From December 1 to 2, Freie Universität Berlin organized a workshop on Equal opportunities in higher education: Egypt and Germany in comparative perspective in Cairo in cooperation with the Egyptian Ministry of Higher Education and Cairo University. For two days, representatives from several Egyptian universities, the Egyptian Ministry of Higher Education, and Freie Universität Berlin discussed different strategies and policies to enhance equal opportunities in higher education and to support work-life balance at the university. The workshop was part of the projectGender equality in the Egyptian higher education system, a cooperation between Freie Universität Berlin, the universities of Cairo, Alexandria, Sohag, and South Valley, and the Strategic Planning Unit of the Egyptian Ministry of Higher Education. It is funded by the German Academic Exchange Service (DAAD) within the programme "Transformations Partnerships with Universities in Egypt and Tunesia".
The workshop started with two keynote speeches of Prof. Dr. Heba Nassar, Vice President of Cairo University, and Dr. Mona Zulfikar, Partner at Zulfikar & Partner Law Firm and Vice President of Advisory Committee to the UN Human Rights Council. Prof. Heba Nassar analysed the gender segmentation of the Egyptian labour market, while Dr. Mona Zulfikar addressed challanges to gender equality under the new draft constitution.
The following session analysed and compared the current situation regarding gender balance at Egyptian universities as well as at Freie Universität Berlin on the basis of statistical data analyses currently being conducted at the universities that participate in the project. The presentations showed that in Egypt, females are underrepresented in leading positions in most specialities but at the same time numbers of female faculty members increase at a much faster rate than males - this partly due to the fact that the educational sector is less attractive and prestigious for men than for women. It remains to be seen how the latest salary increase of university staff effects this trend. To gain a deeper insight in the situation at Egyptian universities, the Strategic Planning Unit (SPU) of the Ministry of Higher Education developed a survey which is currently distributed among faculty members and will be analysed by SPU staff.
In five working groups representatives of the different universities discussed crucial problems that especially female scientists and university graduates face during their career and assessed different strategies and policies to enhance equal opportunities for all university members.The working groups, dealing with topics like family support, dual career couples, career development, and research funding, formulated recommendations for concrete measures and developed a vision towards a more equal and family friendly university.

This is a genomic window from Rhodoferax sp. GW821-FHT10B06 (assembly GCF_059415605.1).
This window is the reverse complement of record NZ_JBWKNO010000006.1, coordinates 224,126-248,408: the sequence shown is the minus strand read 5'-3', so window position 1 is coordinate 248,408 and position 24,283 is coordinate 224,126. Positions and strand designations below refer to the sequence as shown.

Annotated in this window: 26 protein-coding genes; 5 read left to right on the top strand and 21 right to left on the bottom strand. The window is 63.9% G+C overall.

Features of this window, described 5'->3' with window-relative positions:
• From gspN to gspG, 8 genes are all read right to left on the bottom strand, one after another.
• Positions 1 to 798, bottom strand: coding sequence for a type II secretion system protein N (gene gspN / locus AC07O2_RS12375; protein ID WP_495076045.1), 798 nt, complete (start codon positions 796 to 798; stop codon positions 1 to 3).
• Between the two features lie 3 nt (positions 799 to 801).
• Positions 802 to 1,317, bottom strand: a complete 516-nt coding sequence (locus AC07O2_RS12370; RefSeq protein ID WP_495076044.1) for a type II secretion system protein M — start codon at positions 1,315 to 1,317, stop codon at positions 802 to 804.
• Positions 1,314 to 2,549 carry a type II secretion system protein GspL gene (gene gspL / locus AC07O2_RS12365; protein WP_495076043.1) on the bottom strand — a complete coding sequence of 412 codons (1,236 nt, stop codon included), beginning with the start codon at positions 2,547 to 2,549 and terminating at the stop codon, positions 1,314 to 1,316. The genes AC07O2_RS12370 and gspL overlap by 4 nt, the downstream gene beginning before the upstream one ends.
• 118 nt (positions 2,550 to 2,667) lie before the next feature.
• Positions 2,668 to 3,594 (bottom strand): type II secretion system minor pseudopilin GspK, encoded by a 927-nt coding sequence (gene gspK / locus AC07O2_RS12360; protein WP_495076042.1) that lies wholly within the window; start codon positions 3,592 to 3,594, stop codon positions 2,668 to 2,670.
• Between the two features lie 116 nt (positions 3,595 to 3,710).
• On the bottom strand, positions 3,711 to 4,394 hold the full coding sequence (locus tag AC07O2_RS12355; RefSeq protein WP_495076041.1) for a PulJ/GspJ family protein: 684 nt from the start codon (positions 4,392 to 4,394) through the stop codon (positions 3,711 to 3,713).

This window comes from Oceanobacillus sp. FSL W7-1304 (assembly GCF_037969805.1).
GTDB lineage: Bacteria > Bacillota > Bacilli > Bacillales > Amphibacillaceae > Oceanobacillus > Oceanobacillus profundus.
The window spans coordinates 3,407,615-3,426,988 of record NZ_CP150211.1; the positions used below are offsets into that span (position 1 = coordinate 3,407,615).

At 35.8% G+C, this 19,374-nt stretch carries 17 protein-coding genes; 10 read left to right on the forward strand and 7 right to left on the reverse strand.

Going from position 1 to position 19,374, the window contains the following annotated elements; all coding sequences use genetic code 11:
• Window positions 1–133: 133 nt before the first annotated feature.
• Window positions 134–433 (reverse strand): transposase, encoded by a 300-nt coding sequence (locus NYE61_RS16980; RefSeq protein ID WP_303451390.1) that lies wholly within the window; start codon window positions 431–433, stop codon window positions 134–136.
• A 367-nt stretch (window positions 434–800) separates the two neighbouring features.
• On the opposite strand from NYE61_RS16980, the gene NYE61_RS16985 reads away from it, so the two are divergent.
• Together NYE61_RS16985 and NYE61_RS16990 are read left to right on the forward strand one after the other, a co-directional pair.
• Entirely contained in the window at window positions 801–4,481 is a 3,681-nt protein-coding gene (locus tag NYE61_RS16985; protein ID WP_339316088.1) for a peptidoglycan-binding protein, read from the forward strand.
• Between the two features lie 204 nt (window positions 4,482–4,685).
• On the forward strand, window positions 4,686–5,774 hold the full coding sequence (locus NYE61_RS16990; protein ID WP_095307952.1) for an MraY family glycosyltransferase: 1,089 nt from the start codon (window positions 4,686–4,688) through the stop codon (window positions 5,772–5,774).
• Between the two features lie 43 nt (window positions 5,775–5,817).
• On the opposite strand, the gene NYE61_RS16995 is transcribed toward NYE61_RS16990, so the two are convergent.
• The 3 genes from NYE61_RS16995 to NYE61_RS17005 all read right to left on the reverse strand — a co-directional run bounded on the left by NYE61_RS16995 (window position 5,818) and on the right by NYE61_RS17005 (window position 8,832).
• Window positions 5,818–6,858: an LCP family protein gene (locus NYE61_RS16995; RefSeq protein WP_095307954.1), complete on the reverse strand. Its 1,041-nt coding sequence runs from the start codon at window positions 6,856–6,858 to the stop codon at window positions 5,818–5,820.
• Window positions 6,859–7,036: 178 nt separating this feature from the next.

To name some examples, the working groups brought out that women faculty staff, like all Egyptian women, mainly suffer from the poor services in Egyptian society (e.g. preschool child care, children education, transportation, home help, child health care etc). To meet the requirements of faculty with families, not only infrastructure (nurseries, emergency child care etc.) and more flexible working conditions are needed but also regulatory laws that encourage both parents to share family duties. Especially for couples who both pursue an academic or professional career (so-called dual career couples), laws that allow mobility between universities are important to enable the couple to lead a common family life. Since it is in most cases almost impossible to relocate the family home due to financial and social constraints, usually one partner commutes to the workplace, whilst the other partner continues to work near the family home. If one of the partners gets an opportunity to work or study abroad, the law gives the other partner the possibility to take a vacation to keep the family together.
Moreover, problems with regard to the development of an academic or professional career were identified: Both male and female faculty staff equally face problems due to the fact they are not fully trained to become researchers. Therefore, soft skills training like proposal writing as well as training in research strategies is needed, and research facilities including access to software/hardware and electronic libraries have to be provided. Currently, research is mainly self funded in Egypt (i.e. funded by the researcher), however, STDF offers funding to outstanding research projects with the help of international organizations like DAAD. Especially young female researchers need more structured information about these research funding options and publishing.
Young graduates also face problems with finding a job outside science, since universities do not equip them with the necessary attitudes and skills. Both male and female graduates lack soft skills like time management, and leadership and management skills, and therefore do not meet the requirements of the labour market. Informal networks are in many cases not accessible to young graduates, especially females. Mentoring programmes could therefore be helpful to encourage and support young graduates to pursue a professional career career and help them find a job.
At the end of the workshop, the participating universities developed action plans tailored to the needs and the specific situation at each university. Within the framework of the project, an office concerned with enhancing equal opportunities will be established at each university. The scope of the offices varies and covers counseling with regard to career development and combining work and family duties, networking with stakeholders, providing information, and helping establish necessary infrastructure like nurseries and kindergartens.
The outcomes of the workshop lay the groundwork for a successful continuation of the project in 2013.